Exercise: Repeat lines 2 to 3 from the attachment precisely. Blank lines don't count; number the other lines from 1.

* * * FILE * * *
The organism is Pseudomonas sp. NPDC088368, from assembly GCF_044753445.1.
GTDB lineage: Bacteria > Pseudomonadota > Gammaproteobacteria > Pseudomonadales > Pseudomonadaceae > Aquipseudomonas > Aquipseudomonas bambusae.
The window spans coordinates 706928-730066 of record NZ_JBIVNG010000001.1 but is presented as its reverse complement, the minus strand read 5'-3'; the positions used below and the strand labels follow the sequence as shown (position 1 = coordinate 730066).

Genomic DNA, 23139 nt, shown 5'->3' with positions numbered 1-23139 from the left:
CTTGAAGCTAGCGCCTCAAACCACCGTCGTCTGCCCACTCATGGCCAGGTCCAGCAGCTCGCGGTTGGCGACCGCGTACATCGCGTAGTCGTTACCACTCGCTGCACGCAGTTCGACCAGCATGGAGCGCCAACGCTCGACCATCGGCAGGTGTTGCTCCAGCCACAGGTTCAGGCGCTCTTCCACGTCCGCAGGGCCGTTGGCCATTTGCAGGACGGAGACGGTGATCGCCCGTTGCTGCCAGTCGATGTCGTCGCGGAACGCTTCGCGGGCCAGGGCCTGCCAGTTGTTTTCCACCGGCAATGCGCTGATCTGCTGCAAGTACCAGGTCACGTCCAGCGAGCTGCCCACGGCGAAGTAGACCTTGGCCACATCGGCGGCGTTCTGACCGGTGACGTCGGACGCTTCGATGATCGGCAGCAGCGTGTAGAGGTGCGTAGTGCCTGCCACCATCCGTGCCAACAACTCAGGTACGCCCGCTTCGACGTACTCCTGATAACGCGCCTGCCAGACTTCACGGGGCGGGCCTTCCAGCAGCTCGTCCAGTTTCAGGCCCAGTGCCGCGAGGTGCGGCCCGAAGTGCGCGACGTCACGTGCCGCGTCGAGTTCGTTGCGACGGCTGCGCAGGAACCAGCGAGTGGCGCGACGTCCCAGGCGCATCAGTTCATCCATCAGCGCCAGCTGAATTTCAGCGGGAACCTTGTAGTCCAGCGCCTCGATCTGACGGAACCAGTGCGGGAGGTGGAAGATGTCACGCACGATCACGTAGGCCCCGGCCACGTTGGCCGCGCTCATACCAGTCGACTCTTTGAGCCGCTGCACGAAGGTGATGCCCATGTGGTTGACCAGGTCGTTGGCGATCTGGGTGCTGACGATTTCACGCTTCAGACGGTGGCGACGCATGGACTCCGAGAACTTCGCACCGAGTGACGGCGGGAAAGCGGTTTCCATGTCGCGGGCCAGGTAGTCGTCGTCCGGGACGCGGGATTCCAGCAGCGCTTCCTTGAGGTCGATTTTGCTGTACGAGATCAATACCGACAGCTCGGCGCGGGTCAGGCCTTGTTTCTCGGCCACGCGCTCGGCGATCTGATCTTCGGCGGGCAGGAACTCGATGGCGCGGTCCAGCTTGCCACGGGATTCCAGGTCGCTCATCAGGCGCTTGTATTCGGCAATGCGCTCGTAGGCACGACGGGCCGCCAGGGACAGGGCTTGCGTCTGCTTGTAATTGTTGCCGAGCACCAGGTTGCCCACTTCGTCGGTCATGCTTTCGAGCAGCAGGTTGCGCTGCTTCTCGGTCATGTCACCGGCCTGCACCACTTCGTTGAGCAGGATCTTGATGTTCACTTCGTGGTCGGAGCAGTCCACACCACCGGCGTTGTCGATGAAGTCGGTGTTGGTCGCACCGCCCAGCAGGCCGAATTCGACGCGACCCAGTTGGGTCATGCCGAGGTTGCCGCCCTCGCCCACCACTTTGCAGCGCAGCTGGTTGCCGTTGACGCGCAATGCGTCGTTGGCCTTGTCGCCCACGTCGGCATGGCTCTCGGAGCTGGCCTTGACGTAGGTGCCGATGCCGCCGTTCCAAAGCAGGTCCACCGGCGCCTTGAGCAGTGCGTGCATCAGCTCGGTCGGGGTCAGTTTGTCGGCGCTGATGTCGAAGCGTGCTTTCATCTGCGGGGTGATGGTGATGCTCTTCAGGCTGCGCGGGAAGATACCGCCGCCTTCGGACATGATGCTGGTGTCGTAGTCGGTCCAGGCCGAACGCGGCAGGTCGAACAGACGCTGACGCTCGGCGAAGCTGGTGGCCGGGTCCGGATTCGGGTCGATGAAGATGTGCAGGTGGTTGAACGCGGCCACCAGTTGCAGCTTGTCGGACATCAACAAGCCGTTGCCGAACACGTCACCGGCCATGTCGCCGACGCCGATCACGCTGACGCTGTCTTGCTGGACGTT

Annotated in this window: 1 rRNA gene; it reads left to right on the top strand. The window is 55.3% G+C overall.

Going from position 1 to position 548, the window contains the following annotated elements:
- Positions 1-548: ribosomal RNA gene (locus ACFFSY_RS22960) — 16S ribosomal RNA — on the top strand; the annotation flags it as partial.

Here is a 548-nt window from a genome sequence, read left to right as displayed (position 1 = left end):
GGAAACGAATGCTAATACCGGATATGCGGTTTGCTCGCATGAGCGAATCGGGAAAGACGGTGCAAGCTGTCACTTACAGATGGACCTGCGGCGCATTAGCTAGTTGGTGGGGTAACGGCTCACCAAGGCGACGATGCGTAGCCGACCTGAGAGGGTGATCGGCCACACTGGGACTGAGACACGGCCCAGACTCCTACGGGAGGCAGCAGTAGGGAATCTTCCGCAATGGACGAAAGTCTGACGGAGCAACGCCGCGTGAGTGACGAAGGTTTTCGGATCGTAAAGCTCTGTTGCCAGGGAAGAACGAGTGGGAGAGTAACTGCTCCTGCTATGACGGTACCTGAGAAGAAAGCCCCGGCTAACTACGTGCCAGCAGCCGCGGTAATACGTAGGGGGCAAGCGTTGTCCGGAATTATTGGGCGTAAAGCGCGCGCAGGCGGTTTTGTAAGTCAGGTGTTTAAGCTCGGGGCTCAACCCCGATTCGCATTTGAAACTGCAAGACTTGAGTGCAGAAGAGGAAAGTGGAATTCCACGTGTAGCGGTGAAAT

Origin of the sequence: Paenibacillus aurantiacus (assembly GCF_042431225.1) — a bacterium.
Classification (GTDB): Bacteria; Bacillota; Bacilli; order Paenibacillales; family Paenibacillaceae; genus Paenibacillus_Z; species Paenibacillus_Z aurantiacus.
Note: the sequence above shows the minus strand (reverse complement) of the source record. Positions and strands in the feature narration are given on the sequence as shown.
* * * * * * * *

GTDB lineage: Bacteria > Pseudomonadota > Gammaproteobacteria > Pseudomonadales > Pseudomonadaceae > Aquipseudomonas > Aquipseudomonas bambusae.
The window spans coordinates 706928-730066 of record NZ_JBIVNG010000001.1 but is presented as its reverse complement, the minus strand read 5'-3'; the positions used below and the strand labels follow the sequence as shown (position 1 = coordinate 730066).